Request waterfall calendars

Website carbon emissions

How big are the CO2 emissions of the internet? Are website carbon calculators reliable? Our blog posts takes a look and explains why DebugBear doesn't report carbon emissions.

ICT carbon emissions

Page prerendering

We touched on this in last year's blog post but there are still new changes being rolled out here.

As a website operator you often know what other pages your users will want to visit next. Similarly, the browser can detect when the user is about to visit a website. Prerendering means the the resources for the next page before that navigation happens.

Prerender APIs have been around for a while but had poor browser support and performance issues, which led to them being deprecated.

The Speculation Rules API lets website owners tell the browser about a likely future navigation. When that navigation happens the transition is instant.

Chrome also keeps track of how a user navigates to a website and either preloads the entire website or prepares for the navigation by establishing server connections that will be needed on the next page. For example, if I type in "inp d" it's likely that I'm about to open the INP Debugger (screenshot from the chrome://predictors/ page).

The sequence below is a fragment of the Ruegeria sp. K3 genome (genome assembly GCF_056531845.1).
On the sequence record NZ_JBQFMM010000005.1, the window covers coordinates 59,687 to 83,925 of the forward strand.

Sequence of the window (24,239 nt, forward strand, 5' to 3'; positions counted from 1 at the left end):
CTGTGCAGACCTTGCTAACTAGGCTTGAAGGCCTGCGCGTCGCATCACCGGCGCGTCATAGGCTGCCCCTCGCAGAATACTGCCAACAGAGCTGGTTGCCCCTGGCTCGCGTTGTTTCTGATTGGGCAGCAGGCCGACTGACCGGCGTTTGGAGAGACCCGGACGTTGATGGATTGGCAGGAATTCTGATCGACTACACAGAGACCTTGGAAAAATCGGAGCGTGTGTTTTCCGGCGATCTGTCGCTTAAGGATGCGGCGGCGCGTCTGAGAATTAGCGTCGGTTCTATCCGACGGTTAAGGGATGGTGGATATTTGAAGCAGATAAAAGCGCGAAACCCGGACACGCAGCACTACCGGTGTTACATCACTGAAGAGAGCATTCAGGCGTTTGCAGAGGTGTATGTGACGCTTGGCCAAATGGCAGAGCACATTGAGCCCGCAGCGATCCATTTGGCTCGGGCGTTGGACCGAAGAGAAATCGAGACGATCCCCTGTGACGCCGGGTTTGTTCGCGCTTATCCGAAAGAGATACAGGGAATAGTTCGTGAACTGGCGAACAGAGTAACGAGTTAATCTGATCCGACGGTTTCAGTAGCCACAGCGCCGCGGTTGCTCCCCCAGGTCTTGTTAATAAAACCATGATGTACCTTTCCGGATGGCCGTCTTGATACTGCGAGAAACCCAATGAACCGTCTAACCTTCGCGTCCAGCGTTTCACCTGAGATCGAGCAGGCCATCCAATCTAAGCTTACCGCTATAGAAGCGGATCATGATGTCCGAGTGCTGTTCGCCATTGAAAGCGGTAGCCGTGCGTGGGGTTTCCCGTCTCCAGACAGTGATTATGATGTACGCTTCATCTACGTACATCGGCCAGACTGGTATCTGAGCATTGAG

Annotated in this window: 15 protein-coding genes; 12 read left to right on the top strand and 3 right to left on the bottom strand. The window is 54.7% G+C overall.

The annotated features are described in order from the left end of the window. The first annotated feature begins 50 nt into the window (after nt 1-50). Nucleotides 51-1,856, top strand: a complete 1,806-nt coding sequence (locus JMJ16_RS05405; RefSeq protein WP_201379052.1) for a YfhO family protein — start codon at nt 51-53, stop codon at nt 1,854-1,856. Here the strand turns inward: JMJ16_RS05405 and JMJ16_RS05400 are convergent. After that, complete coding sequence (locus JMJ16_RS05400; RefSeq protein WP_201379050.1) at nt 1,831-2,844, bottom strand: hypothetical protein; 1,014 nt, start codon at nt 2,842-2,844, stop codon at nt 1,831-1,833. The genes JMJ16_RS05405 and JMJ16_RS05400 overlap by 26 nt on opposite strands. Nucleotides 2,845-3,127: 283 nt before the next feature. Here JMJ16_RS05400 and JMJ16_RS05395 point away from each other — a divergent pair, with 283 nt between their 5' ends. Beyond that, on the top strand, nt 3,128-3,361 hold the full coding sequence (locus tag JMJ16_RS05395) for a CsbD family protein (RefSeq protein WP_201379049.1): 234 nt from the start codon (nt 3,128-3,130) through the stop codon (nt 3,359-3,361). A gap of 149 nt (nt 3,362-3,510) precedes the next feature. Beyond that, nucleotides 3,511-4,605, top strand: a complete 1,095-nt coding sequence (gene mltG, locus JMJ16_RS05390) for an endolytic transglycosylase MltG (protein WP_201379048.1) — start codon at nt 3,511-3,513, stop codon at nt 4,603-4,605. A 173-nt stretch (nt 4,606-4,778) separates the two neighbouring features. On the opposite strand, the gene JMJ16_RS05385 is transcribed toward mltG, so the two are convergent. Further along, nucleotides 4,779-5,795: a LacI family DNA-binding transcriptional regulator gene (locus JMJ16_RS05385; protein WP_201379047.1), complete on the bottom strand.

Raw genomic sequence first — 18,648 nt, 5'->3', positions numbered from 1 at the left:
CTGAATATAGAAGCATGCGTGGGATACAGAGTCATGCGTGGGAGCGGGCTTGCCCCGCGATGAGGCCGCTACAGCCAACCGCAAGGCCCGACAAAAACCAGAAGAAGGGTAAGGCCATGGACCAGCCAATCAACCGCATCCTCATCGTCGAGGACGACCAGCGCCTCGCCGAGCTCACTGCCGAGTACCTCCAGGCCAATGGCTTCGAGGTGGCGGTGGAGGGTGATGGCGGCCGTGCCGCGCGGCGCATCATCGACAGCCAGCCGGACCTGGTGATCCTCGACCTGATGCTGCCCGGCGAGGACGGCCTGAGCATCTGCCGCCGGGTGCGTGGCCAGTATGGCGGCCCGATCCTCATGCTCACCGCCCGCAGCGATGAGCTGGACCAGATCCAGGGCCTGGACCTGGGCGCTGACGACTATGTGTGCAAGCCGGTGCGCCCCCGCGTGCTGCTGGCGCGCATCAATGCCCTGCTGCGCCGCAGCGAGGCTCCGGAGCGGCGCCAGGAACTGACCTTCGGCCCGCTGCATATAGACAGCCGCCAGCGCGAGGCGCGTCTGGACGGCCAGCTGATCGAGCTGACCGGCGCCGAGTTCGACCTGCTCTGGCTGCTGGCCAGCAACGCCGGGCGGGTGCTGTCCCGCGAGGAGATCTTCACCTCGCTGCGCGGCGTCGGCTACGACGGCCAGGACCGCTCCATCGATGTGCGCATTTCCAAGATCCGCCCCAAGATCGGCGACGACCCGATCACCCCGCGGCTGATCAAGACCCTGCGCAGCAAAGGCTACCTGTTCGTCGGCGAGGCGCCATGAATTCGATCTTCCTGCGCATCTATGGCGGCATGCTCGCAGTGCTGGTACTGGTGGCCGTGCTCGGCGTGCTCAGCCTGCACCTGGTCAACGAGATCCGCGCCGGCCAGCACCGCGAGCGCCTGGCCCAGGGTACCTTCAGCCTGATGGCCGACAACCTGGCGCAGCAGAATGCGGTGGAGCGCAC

Chrome navigation predictions

A look ahead to 2024

What are some upcoming changes or experimental APIs that might become more important in 2024?

INP as a Core Web Vitals metric + the Long Animation Frames API

The introduction of Interaction to Next Paint as a Core Web Vitals metric will be a big topic in 2024, as currently only 65% of mobile website provide a good experience.

As part of the effort to make website more responsive Google has been working on the new Long Animation Frames API (LoAF). This API can measure frozen UIs, whether that's because of JavaScript that's running during the initial load of the page or in response to a user interaction. Crucially, the LoAF API can attribute tasks to specific URLs and provide context on the kind of work being done. This helps developers understand what's slowing down interactions for real users.

Soft Navigations